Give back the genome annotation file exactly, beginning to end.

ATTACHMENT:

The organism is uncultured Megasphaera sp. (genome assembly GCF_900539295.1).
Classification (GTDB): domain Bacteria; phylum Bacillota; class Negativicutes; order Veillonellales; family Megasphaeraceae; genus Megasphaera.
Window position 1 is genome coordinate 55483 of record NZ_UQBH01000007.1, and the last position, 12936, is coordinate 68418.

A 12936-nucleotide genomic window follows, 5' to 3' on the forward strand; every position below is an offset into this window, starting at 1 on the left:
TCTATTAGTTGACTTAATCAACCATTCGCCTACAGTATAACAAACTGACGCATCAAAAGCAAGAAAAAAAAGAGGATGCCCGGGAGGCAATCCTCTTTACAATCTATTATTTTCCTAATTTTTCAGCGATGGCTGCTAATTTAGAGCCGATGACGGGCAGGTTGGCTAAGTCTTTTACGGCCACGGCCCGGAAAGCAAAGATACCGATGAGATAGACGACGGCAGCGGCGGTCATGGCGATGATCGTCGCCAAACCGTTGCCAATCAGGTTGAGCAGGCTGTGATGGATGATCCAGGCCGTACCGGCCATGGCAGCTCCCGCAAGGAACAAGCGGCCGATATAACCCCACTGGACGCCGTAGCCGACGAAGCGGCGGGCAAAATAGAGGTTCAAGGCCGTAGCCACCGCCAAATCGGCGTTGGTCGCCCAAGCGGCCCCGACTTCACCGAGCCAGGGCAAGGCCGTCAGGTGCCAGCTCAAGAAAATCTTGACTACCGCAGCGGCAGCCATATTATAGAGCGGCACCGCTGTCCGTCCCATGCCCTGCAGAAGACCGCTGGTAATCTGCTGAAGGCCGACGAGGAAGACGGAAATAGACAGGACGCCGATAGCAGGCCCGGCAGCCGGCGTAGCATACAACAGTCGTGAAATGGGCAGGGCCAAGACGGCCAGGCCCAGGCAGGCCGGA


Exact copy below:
The organism is uncultured Megasphaera sp. (genome assembly GCF_900539295.1).
Classification (GTDB): domain Bacteria; phylum Bacillota; class Negativicutes; order Veillonellales; family Megasphaeraceae; genus Megasphaera.
Window position 1 is genome coordinate 55483 of record NZ_UQBH01000007.1, and the last position, 12936, is coordinate 68418.

A 12936-nucleotide genomic window follows, 5' to 3' on the forward strand; every position below is an offset into this window, starting at 1 on the left:
TCTATTAGTTGACTTAATCAACCATTCGCCTACAGTATAACAAACTGACGCATCAAAAGCAAGAAAAAAAAGAGGATGCCCGGGAGGCAATCCTCTTTACAATCTATTATTTTCCTAATTTTTCAGCGATGGCTGCTAATTTAGAGCCGATGACGGGCAGGTTGGCTAAGTCTTTTACGGCCACGGCCCGGAAAGCAAAGATACCGATGAGATAGACGACGGCAGCGGCGGTCATGGCGATGATCGTCGCCAAACCGTTGCCAATCAGGTTGAGCAGGCTGTGATGGATGATCCAGGCCGTACCGGCCATGGCAGCTCCCGCAAGGAACAAGCGGCCGATATAACCCCACTGGACGCCGTAGCCGACGAAGCGGCGGGCAAAATAGAGGTTCAAGGCCGTAGCCACCGCCAAATCGGCGTTGGTCGCCCAAGCGGCCCCGACTTCACCGAGCCAGGGCAAGGCCGTCAGGTGCCAGCTCAAGAAAATCTTGACTACCGCAGCGGCAGCCATATTATAGAGCGGCACCGCTGTCCGTCCCATGCCCTGCAGAAGACCGCTGGTAATCTGCTGAAGGCCGACGAGGAAGACGGAAATAGACAGGACGCCGATAGCAGGCCCGGCAGCCGGCGTAGCATACAACAGTCGTGAAATGGGCAGGGCCAAGACGGCCAGGCCCAGGCAGGCCGGA